The need to communicate privately has existed since ancient times. Julius Caesar, for instance, employed a secret code to communicate with his generals where each letter of his original message was replaced by the letter three positions to the right in the alphabet. Thus the “key” was the number 3, and the cipher algorithm to decrypt the message was “shift to the left.” To be useful at all, the key must have been a secret known only to Caesar and his army, but it is hard to imagine that the code existed for long before being broken.
In more recent times, cryptography played a pivotal role in World War II thanks to Allied code breakers. In the European theater, first Poland and later the United States and Great Britain broke the main German cryptosystem, Enigma. Many historians believe the Allies' ability to read Enigma-enciphered messages and act on that information shortened the war by two years.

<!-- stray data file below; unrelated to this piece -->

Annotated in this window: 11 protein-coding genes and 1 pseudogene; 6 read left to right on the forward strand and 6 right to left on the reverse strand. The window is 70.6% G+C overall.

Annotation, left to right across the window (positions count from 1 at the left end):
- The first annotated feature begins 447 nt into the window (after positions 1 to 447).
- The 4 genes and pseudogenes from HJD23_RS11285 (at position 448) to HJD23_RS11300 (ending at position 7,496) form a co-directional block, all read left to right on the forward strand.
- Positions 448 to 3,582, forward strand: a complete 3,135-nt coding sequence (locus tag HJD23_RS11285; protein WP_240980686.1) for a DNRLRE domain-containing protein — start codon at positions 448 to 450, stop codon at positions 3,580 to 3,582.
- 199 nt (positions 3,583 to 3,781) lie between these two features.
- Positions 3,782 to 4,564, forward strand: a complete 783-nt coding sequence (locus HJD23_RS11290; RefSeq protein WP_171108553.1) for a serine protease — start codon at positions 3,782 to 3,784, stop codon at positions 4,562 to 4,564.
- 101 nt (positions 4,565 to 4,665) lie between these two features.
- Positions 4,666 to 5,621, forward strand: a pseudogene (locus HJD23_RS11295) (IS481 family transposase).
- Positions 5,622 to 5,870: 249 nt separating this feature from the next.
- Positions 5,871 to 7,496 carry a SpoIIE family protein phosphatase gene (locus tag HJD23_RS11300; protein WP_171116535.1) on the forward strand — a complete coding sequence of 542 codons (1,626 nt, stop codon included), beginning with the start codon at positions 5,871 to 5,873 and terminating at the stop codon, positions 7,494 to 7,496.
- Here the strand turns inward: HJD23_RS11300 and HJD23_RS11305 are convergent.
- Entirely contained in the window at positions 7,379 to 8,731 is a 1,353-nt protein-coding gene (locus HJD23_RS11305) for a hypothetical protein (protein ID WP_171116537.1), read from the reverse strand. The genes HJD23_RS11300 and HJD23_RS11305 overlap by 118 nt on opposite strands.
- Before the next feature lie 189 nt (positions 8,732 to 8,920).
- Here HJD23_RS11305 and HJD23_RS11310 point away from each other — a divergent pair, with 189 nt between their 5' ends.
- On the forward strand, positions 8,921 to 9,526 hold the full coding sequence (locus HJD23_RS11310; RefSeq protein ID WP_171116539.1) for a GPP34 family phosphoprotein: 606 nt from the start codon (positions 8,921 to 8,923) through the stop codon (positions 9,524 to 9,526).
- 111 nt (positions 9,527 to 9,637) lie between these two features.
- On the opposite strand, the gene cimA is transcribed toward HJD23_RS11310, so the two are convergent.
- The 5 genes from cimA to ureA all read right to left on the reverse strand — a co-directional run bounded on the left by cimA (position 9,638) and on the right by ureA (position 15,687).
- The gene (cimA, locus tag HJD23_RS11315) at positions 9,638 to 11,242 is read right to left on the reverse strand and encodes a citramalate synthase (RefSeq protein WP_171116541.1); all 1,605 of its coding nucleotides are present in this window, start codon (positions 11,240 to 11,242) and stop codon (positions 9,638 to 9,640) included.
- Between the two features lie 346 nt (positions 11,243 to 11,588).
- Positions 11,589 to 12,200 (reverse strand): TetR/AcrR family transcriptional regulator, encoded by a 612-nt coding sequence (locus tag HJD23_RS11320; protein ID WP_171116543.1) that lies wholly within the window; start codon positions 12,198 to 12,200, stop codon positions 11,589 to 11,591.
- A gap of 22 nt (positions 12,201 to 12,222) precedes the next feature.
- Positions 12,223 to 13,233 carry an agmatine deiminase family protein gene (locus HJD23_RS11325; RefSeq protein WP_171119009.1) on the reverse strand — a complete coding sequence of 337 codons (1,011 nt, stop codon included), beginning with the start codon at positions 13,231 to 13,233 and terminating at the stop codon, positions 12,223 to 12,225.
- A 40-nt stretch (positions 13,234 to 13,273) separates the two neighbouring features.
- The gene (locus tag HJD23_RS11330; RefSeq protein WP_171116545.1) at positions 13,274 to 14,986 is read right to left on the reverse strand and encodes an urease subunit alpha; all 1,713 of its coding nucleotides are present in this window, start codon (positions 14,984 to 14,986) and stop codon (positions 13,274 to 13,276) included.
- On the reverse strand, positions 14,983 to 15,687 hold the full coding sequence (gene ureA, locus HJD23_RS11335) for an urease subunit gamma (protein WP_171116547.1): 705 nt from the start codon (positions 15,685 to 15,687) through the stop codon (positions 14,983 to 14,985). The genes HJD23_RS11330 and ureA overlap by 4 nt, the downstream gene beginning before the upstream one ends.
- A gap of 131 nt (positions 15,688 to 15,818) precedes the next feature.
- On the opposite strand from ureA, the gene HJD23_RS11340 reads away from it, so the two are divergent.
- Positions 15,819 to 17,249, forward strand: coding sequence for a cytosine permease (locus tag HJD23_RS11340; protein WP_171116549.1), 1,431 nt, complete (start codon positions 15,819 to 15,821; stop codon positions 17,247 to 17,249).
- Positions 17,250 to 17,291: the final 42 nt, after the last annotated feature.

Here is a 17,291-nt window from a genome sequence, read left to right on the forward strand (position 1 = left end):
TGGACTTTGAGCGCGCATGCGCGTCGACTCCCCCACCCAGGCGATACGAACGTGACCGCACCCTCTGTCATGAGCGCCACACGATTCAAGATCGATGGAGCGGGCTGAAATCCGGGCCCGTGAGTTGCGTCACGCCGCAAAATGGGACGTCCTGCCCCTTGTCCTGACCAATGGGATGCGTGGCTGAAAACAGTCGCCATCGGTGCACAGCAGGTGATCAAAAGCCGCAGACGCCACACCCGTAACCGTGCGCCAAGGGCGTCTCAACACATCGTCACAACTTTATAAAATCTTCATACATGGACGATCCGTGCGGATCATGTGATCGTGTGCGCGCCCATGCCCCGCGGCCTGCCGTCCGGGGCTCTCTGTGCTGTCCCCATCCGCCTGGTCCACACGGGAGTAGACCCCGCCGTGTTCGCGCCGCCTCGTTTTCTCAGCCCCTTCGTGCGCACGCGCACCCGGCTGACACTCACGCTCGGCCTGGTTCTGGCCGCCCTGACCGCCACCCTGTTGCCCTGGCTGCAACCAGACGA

Perhaps the single greatest code-breaking success was Midway. In 1942, the Japanese planned to surprise the American military on Midway Island, but their plan was thwarted in large part because U.S. Navy cryptanalysts in Hawaii had partially broken the Japanese Navy Fleet Code. Despite breaking fewer than 15% of Japanese messages, Cmdr. Joe Rochefort, the officer in charge of the cryptanalysts, believed the Japanese were planning to attack a target codenamed “AF.” Rochefort also believed AF referred to Midway, but Adm. Chester Nimitz needed more evidence. With Nimitz's approval, the Marines on Midway were told to send a plaintext message complaining about a lack of fresh water. Two days later, on May 12, 1942, a Japanese message was decoded stating: “AF is short of water.”
Knowing Midway would be attacked, the U.S. Navy and Marines were able to adjust their forces and eventually claim victory. Midway was the turning point in the war in the Pacific, in no small part thanks to the Navy cryptanalysts.